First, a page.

If you’ve heard of Purna Dhanurasana before, you likely already know it’s an intense but highly beneficial yoga pose that many yogis must prepare for to begin their practice. The asana is the eighth of twelve poses contained in the basic postures of Integral Yoga. Also known as “Full Bow Pose” in English, Purna Dhanurasana is an advanced asana that provides a deep stretch for a yogi’s abdomen. Many yogis praise this particular asana for its ability to strengthen and improve digestive system functions and alleviate feelings of gastritis.
The Dhanurasana practice aims to stimulate the Manipura chakra, or the life source chakra, located in your solar plexus. This chakra represents the yogi’s identity and sense of self, so stretching and activating this area can also improve your confidence. It generates a magnificent flow of life energy, or prana, that can be invigorating and relaxing all at once.
However, because this asana is more advanced, you must take time to prepare for your practice, especially if you’re new to the pose. You’ll want to learn about some essential considerations before you start to help protect yourself from injury. This step-by-step guide will ensure you’re ready to practice Purna Dhanurasana and feel all the fantastic benefits.
The Key Purna Dhanurasana Benefits
This asana stretch provides an immense stretch to the abdomen, so most Purna Dhanurasana benefits revolve around the solar plexus area and the associated Manipura chakra. Still, the pose does have many other benefits you can feel throughout the body.
Purna Dhanurasana’s uncanny ability to relieve epigastric pain is the most noticeable benefit. This pain can occur when the lining of the stomach becomes inflamed and can be very uncomfortable. The prana energy that finds its way to your abdomen will help soothe discomfort, and you may gradually find yourself finding continuous relief from gastritis symptoms and epigastric pain. The advanced asana can also assist digestive, reproductive, and excretory operations so that they all function smoothly.
Because Purna Dhanurasana is an intense exercise of your muscles, it’s instrumental in toning your body’s muscles, especially in the abdomen. Over time, repeated practice can improve your posture, give you unique and deeper flexibility, and shed away excess body fat. The arms, thighs, shoulders, and legs are also involved in this pose, so each muscle of these muscle groups will see an extra boost in strength.
Purna Dhanurasana is also popular for its mental health benefits. Once you are comfortable practicing it, it’s highly relaxing and helps you melt away tension or feelings of anxiety. And the life force energy will help you feel invigorated, fighting off fatigue and helping you conquer your day.
Preparing for Purna Dhanurasana
Before you begin your practice, it’s important to note that some yogis will want to avoid attempting Purna Dhanurasana. You want to take these contraindications seriously; the pose can create health problems if you have any, and it’s always wise to be cautious and alert during your practice.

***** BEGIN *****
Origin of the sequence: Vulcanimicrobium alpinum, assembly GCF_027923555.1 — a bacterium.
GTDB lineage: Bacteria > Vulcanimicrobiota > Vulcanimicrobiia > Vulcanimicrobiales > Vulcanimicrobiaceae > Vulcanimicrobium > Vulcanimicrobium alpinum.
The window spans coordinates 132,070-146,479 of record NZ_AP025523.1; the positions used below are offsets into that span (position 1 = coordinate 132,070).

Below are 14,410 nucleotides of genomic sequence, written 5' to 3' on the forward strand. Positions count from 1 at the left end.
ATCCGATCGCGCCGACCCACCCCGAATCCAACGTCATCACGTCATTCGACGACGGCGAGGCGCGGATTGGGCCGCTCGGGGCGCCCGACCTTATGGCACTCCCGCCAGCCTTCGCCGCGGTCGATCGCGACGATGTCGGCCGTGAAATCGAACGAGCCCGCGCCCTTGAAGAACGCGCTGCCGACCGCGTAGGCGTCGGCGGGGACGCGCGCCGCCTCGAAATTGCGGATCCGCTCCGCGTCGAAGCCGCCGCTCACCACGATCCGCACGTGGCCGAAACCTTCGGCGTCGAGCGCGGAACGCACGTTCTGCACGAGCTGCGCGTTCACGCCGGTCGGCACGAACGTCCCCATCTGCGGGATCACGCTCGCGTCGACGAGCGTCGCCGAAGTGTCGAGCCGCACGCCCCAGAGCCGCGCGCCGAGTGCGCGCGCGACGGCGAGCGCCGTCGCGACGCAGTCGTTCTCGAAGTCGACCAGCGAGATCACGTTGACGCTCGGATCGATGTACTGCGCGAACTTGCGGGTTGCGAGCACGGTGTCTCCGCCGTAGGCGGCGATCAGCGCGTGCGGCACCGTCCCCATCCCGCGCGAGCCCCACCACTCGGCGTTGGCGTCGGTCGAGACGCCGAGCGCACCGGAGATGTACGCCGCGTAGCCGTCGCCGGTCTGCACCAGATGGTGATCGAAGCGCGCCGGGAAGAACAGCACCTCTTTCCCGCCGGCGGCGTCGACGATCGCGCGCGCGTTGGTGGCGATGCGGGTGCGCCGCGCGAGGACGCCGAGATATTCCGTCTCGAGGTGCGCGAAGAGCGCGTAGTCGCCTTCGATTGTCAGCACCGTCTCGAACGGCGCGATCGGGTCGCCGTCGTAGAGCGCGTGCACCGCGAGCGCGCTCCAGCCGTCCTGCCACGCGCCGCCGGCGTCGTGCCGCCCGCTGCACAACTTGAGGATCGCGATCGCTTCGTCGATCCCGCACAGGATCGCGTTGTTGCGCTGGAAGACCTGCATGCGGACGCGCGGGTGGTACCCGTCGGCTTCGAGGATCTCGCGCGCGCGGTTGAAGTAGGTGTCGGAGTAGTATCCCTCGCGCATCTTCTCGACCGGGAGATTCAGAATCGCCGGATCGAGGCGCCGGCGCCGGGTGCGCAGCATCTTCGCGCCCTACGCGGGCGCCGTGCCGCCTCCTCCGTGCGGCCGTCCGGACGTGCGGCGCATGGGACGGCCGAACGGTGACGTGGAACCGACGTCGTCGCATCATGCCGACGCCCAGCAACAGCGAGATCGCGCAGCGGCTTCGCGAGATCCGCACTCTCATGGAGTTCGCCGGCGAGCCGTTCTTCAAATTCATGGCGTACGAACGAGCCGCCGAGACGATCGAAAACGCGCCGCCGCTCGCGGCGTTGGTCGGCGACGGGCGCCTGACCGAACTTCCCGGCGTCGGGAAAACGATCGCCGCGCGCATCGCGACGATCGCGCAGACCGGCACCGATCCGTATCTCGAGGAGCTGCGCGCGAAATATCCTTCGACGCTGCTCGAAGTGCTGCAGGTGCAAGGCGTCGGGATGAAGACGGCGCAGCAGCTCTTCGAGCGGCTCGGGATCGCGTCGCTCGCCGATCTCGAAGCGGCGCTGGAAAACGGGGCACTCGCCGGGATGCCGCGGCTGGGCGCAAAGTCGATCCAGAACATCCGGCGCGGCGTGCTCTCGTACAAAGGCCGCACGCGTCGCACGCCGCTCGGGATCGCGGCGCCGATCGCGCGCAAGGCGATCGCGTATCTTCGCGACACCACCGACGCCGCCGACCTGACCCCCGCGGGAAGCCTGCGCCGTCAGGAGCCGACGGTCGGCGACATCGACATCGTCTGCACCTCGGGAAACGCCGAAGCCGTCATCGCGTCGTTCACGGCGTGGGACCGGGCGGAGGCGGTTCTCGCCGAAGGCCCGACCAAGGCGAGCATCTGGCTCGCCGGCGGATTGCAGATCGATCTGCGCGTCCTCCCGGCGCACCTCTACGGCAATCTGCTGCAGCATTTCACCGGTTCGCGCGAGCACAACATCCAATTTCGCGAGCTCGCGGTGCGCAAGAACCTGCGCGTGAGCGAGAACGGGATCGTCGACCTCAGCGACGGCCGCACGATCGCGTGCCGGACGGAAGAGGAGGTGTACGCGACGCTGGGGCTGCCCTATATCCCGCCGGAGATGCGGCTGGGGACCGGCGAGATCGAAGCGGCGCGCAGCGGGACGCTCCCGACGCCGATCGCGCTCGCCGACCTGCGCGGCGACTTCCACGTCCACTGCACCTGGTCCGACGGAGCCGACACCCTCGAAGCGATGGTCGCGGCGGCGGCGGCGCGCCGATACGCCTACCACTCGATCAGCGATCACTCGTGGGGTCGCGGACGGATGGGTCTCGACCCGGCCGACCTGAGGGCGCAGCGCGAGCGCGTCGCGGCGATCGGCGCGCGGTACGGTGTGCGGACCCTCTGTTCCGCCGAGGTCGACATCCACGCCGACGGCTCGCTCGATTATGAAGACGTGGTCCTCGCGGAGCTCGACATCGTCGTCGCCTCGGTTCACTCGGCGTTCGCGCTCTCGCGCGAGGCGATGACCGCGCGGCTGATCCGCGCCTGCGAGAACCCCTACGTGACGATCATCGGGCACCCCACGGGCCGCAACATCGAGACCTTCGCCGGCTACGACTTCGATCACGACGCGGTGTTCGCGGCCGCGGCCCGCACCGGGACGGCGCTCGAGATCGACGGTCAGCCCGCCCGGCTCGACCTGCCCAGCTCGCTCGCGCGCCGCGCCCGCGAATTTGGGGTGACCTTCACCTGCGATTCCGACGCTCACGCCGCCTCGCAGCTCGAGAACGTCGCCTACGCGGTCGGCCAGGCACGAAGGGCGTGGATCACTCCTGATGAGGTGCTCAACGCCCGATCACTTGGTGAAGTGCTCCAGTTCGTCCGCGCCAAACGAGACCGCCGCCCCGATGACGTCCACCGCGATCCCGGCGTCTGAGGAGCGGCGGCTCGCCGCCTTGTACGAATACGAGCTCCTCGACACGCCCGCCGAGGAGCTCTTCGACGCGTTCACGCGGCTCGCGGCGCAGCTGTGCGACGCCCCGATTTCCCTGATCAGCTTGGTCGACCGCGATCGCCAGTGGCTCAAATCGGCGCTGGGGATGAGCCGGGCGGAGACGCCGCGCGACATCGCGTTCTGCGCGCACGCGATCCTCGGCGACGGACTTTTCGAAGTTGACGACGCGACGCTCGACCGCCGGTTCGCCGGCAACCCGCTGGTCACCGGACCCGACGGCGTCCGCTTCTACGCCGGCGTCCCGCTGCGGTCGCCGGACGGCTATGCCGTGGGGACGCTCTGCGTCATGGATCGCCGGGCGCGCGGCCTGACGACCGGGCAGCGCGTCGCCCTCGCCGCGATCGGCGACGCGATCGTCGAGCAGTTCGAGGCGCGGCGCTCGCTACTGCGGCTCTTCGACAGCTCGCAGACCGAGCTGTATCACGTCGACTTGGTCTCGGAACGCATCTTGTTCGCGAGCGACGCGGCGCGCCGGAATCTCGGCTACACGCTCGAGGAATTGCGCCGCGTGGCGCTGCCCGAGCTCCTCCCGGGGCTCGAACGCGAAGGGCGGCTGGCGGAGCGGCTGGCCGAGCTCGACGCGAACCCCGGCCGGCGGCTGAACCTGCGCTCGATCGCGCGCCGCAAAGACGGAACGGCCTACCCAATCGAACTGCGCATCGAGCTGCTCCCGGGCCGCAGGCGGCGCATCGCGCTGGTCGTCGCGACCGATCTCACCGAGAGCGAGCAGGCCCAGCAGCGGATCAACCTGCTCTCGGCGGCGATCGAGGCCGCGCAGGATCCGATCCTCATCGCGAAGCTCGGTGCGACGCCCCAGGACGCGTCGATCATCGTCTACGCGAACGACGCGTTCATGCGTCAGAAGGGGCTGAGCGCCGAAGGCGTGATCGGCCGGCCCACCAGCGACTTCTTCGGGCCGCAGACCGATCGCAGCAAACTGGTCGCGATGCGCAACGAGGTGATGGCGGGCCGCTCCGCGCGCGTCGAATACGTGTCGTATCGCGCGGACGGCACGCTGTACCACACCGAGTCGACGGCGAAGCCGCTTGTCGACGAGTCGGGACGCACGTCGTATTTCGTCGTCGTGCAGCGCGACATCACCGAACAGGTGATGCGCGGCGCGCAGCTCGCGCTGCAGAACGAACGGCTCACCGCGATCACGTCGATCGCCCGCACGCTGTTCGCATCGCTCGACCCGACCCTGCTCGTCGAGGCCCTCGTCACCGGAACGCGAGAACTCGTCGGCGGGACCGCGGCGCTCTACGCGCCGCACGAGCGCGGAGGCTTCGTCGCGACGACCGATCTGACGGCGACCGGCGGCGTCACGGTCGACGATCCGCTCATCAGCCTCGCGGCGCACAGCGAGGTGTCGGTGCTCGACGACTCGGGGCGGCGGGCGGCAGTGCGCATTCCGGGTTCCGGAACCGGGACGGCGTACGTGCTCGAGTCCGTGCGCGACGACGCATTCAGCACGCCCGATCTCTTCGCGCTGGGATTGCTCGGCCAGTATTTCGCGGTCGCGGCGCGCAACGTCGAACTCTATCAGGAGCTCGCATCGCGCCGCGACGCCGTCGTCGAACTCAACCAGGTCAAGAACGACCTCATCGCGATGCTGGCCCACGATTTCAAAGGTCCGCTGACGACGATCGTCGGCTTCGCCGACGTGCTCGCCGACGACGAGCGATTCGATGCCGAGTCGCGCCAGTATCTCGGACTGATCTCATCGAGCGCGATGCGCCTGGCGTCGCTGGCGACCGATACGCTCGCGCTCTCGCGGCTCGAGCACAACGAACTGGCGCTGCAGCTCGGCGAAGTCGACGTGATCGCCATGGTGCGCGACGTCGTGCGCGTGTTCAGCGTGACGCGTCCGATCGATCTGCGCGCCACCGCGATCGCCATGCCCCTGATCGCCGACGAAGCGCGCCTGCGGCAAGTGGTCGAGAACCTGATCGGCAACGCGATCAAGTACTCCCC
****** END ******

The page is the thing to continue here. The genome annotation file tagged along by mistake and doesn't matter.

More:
Some of the more obvious reasons you’d want to avoid this pose include having any recent abdominal surgery, having back pain, a back injury, or a hernia. The pose puts too much stress on the abdominal muscles for those with these issues to attempt it.
Other contraindications may not be as clear. Heart problems, neck injuries, joint issues, high blood pressure, colitis, and pregnancy are all reasons to avoid Purna Dhanurasana. The pose will push your body to its limit, so if you have any questions about whether or not it’s safe to execute this asana, please speak with a medical professional before you try.
Even if you don’t fall into any of these categories, you should protect yourself before practicing Purna Dhanurasana. Be sure to stretch and warm up your muscles before you begin and avoid the asana entirely if you feel pain or pressure in your back or joints. It’s also advised not to practice this asana on a full stomach, which could make you uncomfortable.
You’ll get the maximum benefit from Purna Dhanurasana when you practice it before or after a forward bending asana. But no matter how confident you are, do not push yourself; pushing your body beyond its limits in a pose like this can be very dangerous, so if you feel too much strain, pull back gently and slowly exit the pose.
Doing Purna Dhanurasana Correctly
Like all yoga poses, ensure you keep focusing on your breath. Start by lying down on your belly. You want to keep your forearms out in front of you. On your next exhale, start bending your legs at the knees. Go as far as you can; the goal is to touch your butt with your heels. Clasp your feet or ankles with your hands as you lift your upper body slightly.
Next, inhale deeply and continue pulling your upper body and thighs upward as you look up to the ceiling. Tuck your elbows in towards your face as much as you can. Always keep your knees in line with your hips and press your pubic bone firmly into your mat. Double-check each element of the asana: ensure that your arms are reaching back to your ankles, you’re arching your back, and your thighs and chest are lifting off the floor with the chest pushing forward.
If you tick off all of these boxes, you should now be comfortably in Purna Dhanurasana, and your body’s shape will resemble a bow. Keep breathing here, aiming your breath into your upper back. Try to stay in this position for at least fifteen seconds. When you’re ready, release the asana slowly as you exhale. You must get into and out of the posture steadily. Always remember to focus on your breath and how your body feels.
With this guide, you should feel confident executing this more advanced but gratifying asana. You can now reap all of the beautiful Purna Dhanurasana benefits and improve your relationship with Yoga, your body, and your sense of self!